Are we actually aware of how bad the current situation is around the world when it comes to drought and food security?
A list of scary statistics released on the occasion of World Day to Combat Desertification and Drought, celebrated every year by the United Nations on June 17, is determined to serve as a wake-up call for all of us. If you're ready, here's a glimpse.
Speaking on the occasion, Deniz Ataç, the chairman of the board at TEMA Foundation (the Turkish Foundation for Combating Soil Erosion, Reforestation and the Protection of the Natural Habitat), said it was now or never if we wanted to save our Earth.
Emphasizing that the soil loses its productivity with desertification, Ataç stated that this situation is causing rural poverty rates to rise and hence forcing people whose income depends on the soil to migrate.
He said it is estimated that 10 million people have migrated in the last 20 years due to desertification on a global scale. Desertification affects 4 billion hectares which constitute 25% of the lands on Earth, meaning it has a direct impact on the lives of 1.5 billion people scattered across 168 countries.
Underlining that desertification is directly related to many issues such as the climate crisis, erosion, soil degradation, loss of biodiversity and destruction of agricultural lands, Ataç warned that population growth and unprecedented consumption is putting immense pressure on all of Earth's natural resources and, in particular, soil.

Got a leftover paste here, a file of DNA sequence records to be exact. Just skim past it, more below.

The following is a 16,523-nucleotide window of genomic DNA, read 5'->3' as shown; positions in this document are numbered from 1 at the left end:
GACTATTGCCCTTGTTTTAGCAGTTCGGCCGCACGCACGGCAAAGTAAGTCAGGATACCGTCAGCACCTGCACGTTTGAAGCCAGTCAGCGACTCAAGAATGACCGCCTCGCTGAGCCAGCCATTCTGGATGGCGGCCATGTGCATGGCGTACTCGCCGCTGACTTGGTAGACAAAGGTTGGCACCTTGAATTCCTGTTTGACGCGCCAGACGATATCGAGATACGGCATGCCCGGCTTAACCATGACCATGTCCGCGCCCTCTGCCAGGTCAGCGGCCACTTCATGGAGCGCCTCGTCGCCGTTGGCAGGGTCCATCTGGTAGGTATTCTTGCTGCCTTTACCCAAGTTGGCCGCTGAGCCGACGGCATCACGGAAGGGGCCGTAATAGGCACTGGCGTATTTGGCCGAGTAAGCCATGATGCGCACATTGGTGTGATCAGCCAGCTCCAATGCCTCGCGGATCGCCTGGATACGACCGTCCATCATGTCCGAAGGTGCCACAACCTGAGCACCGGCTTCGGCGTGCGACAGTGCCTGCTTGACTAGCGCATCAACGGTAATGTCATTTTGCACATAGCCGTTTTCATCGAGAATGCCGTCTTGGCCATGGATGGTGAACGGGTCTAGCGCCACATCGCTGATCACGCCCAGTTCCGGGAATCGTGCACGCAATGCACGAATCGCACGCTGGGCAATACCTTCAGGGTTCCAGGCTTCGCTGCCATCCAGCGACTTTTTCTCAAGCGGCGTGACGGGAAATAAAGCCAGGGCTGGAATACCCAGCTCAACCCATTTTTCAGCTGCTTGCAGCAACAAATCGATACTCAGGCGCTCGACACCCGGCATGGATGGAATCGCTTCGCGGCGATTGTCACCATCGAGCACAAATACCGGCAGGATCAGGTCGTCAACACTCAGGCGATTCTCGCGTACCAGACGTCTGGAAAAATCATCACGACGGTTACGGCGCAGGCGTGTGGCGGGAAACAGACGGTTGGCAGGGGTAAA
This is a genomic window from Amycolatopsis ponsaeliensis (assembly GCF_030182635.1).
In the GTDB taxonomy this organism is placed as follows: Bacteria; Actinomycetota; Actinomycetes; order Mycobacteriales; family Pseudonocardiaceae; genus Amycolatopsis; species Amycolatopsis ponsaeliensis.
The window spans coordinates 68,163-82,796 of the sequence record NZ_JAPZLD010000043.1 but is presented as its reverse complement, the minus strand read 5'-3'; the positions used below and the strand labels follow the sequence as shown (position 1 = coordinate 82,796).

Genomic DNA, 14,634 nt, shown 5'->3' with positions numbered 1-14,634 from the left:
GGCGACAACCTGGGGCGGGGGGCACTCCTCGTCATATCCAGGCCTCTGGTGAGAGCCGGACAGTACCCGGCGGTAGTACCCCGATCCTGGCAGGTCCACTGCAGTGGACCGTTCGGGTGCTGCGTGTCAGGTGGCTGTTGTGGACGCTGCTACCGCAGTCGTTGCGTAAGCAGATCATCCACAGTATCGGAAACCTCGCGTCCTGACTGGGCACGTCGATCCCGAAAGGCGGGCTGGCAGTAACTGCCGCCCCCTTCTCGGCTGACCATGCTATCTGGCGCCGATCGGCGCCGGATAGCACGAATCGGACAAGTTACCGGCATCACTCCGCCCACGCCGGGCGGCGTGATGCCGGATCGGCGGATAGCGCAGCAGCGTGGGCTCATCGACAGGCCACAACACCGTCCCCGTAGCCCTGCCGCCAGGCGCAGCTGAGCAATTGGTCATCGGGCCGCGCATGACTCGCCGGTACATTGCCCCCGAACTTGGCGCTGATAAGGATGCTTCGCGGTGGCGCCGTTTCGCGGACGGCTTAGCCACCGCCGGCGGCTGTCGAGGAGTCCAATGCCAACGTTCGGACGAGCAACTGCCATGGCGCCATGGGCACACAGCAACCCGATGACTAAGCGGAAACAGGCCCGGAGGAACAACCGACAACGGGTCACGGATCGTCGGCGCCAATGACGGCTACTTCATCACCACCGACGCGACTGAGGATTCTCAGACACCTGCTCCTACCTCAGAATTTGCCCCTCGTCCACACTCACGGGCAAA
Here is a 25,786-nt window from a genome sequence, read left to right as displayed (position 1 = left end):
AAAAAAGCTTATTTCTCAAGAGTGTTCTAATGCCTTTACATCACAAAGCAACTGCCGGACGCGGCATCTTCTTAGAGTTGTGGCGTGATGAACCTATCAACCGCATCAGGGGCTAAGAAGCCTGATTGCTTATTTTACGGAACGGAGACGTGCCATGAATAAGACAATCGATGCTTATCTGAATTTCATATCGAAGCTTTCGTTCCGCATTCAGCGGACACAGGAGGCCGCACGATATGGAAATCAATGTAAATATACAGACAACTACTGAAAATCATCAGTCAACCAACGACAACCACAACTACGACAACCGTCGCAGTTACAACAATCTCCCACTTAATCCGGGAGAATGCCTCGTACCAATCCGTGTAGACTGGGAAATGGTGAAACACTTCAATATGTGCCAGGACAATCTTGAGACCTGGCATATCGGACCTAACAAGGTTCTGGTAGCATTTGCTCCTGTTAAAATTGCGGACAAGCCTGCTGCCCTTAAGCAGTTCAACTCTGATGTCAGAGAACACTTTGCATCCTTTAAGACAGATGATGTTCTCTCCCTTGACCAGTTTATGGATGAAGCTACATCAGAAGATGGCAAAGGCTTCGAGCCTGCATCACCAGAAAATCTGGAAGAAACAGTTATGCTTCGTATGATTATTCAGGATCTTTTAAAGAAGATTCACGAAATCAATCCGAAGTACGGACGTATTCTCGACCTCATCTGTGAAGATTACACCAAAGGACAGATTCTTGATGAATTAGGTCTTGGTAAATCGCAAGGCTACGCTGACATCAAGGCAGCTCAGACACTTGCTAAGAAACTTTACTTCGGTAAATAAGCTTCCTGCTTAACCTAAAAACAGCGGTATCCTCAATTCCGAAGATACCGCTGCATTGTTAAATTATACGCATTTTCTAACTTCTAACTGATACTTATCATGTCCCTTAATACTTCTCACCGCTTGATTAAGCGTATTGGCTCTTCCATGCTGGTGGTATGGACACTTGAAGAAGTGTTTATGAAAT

What about Turkey though?
Recent data shows that 80% of Turkey is at risk of some form of desertification.
According to Turkey Desertification Risk Map data, 53% of Turkey is at moderate risk, while 26% is at high risk of desertification. When taking into consideration the portion of lands currently at high risk and lands with the potential to be affected by drought, almost 49% of Turkey is under significant desertification risk, Ataç said.
In the last 16 years, about 3.5 million hectares of farmland have been allocated to non-agricultural purposes in Turkey and these lands have turned into deserts in an ecological sense. Erosion of various intensities has been observed in 59% of agricultural lands across the country, with this rate going up to 64% in pastures and 54% in forest lands.
Ataç said one of the most important things the current pandemic has reminded us of is that we need food security to live healthily, continuity in agricultural production for food security and fertile agricultural lands to produce.